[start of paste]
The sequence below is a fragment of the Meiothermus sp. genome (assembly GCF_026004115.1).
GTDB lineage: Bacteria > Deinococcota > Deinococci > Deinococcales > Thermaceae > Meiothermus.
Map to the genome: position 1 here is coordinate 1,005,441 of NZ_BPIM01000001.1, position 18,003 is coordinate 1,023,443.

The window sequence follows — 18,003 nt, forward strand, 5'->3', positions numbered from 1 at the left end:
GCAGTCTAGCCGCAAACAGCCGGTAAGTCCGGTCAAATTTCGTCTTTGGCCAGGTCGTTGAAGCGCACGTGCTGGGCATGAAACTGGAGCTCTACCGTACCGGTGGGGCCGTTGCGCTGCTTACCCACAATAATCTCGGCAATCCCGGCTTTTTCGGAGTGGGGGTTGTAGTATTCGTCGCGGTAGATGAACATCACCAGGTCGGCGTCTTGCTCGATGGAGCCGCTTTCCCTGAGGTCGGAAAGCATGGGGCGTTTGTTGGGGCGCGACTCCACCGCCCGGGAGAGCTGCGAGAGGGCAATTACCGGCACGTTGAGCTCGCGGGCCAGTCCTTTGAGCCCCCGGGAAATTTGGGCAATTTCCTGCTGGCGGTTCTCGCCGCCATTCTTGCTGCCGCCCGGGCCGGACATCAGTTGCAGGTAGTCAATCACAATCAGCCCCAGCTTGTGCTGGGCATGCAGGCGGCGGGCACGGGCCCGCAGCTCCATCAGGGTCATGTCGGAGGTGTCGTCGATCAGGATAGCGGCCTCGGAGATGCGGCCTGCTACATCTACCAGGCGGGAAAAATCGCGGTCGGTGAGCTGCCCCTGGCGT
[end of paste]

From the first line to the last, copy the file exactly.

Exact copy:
The sequence below is a fragment of the Meiothermus sp. genome (assembly GCF_026004115.1).
GTDB lineage: Bacteria > Deinococcota > Deinococci > Deinococcales > Thermaceae > Meiothermus.
Map to the genome: position 1 here is coordinate 1,005,441 of NZ_BPIM01000001.1, position 18,003 is coordinate 1,023,443.

The window sequence follows — 18,003 nt, forward strand, 5'->3', positions numbered from 1 at the left end:
GCAGTCTAGCCGCAAACAGCCGGTAAGTCCGGTCAAATTTCGTCTTTGGCCAGGTCGTTGAAGCGCACGTGCTGGGCATGAAACTGGAGCTCTACCGTACCGGTGGGGCCGTTGCGCTGCTTACCCACAATAATCTCGGCAATCCCGGCTTTTTCGGAGTGGGGGTTGTAGTATTCGTCGCGGTAGATGAACATCACCAGGTCGGCGTCTTGCTCGATGGAGCCGCTTTCCCTGAGGTCGGAAAGCATGGGGCGTTTGTTGGGGCGCGACTCCACCGCCCGGGAGAGCTGCGAGAGGGCAATTACCGGCACGTTGAGCTCGCGGGCCAGTCCTTTGAGCCCCCGGGAAATTTGGGCAATTTCCTGCTGGCGGTTCTCGCCGCCATTCTTGCTGCCGCCCGGGCCGGACATCAGTTGCAGGTAGTCAATCACAATCAGCCCCAGCTTGTGCTGGGCATGCAGGCGGCGGGCACGGGCCCGCAGCTCCATCAGGGTCATGTCGGAGGTGTCGTCGATCAGGATAGCGGCCTCGGAGATGCGGCCTGCTACATCTACCAGGCGGGAAAAATCGCGGTCGGTGAGCTGCCCCTGGCGT